The luxury-vehicle segment is on a post-Covid high with sales surging 63 percent in the second quarter compared with a year ago.
The segment is benefiting from the easing of COVID-19 restrictions in major metro markets, where a higher concentration of premium vehicle sales occur, said Jessica Caldwell, executive director of insights at Edmunds.
Premium brands sold a total of 624,414 cars and light trucks in the second quarter, outpacing the broader industry's 49 percent increase.
But as the global semiconductor shortage silences assembly lines and taps the brakes on sales activity, that euphoria may subside in the second half.
Inventory constraints cooled the seasonally adjusted, annualized selling rate to 15.35 million last month, according to Motor Intelligence data. Spring saw the hottest three-month stretch of new-vehicle sales since 2005, and in April, the SAAR peaked at 18.69 million.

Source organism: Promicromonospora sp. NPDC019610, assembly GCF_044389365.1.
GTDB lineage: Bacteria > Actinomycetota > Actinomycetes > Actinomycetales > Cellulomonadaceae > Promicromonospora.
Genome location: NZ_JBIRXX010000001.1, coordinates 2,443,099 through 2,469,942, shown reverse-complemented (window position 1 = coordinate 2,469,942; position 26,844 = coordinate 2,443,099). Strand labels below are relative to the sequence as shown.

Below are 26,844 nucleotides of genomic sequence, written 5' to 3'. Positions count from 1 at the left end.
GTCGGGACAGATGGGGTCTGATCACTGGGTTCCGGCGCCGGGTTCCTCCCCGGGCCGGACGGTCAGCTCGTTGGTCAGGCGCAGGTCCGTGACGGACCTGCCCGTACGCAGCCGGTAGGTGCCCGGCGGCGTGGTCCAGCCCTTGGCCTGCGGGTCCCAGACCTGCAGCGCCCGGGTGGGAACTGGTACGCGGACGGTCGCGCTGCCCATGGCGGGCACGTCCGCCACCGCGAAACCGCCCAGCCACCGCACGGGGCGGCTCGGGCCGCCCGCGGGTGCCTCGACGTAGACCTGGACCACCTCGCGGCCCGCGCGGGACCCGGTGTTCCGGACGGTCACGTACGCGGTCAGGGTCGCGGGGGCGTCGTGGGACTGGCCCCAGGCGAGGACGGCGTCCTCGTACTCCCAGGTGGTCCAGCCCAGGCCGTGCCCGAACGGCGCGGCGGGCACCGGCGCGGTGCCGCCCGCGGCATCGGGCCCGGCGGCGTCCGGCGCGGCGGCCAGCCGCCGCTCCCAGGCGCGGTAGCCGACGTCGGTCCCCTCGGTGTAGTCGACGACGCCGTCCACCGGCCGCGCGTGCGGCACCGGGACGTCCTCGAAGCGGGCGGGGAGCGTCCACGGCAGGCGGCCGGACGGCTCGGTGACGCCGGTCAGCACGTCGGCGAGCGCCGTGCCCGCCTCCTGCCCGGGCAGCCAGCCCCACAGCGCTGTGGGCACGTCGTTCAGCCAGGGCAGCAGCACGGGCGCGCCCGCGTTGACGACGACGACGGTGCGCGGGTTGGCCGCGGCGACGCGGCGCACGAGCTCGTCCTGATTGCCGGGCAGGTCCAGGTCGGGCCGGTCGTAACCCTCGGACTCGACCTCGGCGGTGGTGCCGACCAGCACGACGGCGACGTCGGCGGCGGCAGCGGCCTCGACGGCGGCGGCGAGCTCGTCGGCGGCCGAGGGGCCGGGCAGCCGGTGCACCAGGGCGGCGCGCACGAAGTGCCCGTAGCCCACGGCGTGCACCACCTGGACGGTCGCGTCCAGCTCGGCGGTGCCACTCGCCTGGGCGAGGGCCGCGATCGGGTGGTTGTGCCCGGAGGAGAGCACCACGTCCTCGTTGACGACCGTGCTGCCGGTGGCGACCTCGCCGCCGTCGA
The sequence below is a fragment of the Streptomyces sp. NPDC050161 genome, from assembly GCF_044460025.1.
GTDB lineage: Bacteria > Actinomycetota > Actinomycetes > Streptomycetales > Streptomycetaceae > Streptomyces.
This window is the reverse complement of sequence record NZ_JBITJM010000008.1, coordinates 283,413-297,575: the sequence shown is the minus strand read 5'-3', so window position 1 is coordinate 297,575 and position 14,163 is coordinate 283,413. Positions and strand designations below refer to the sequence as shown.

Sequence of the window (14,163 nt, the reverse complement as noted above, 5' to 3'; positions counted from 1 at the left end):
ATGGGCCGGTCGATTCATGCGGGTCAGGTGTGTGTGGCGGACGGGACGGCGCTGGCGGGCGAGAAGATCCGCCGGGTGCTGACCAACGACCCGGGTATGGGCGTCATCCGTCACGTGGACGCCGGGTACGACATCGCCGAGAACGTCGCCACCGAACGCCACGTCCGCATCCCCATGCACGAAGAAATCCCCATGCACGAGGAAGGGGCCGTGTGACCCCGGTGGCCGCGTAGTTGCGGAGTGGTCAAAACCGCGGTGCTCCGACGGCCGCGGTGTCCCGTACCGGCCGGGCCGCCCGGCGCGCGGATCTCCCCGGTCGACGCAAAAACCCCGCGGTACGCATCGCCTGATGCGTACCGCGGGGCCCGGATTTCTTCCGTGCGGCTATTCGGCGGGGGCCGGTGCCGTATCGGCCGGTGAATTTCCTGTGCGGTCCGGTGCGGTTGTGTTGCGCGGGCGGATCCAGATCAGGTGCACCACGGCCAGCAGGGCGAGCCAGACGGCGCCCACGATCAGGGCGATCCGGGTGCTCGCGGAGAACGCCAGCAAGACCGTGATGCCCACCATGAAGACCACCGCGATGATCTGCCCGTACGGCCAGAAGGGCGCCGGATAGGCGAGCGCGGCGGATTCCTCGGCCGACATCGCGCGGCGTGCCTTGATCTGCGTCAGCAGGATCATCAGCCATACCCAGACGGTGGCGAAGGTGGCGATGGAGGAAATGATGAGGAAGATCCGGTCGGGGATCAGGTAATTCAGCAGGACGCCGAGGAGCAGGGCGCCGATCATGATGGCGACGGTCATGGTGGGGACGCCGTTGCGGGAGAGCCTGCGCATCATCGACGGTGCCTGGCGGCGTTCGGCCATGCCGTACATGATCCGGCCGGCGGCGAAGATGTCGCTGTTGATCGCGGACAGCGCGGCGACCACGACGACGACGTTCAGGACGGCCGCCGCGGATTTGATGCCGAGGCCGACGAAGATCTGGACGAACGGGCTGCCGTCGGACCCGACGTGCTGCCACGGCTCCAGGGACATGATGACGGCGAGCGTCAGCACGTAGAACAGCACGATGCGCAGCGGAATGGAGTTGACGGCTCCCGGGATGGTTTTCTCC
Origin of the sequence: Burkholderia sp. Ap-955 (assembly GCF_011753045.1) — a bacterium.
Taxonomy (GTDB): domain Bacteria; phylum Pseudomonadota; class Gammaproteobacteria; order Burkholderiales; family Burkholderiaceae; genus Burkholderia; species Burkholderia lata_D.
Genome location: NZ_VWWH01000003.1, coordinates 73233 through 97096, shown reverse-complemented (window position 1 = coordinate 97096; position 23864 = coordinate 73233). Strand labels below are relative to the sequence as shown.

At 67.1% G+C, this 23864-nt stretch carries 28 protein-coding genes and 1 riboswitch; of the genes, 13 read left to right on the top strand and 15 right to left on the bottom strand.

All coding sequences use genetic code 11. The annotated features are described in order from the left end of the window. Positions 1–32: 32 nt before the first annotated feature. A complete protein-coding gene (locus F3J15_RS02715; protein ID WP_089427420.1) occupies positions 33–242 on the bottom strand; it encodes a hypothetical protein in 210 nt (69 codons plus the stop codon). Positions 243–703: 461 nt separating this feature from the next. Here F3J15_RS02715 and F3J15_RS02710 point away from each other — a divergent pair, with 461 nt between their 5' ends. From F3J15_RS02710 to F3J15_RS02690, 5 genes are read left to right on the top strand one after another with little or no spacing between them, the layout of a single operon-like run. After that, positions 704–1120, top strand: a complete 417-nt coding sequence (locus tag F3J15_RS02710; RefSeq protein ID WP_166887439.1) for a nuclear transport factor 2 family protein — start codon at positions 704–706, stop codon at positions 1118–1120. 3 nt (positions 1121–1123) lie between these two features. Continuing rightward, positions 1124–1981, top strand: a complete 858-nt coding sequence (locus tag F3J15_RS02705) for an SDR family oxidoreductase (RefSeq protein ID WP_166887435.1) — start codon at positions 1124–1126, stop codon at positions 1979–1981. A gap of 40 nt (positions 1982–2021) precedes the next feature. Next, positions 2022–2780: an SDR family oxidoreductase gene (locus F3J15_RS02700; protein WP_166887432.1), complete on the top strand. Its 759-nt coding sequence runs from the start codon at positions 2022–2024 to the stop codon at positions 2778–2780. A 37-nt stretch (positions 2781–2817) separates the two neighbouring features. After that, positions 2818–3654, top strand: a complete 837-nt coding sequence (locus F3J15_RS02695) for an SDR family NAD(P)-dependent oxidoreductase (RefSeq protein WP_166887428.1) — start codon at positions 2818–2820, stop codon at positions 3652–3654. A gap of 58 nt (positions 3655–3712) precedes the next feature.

Despite the robust results, automakers are sounding alarm bells.
Mercedes-Benz said last week that chip scarcity affected global deliveries in the second quarter, and especially in June. The drag on sales is expected to continue through year end, the automaker said.
The supply chain disruption is also worrying Jaguar Land Rover. The British automaker noted last week it expects wholesale volume in the three months ending Sept. 30, to be about 50 percent lower than planned.
"The chip shortage is presently very dynamic and difficult to forecast," JLR said in a statement. "We expect some level of shortages will continue through to the end of the year and beyond."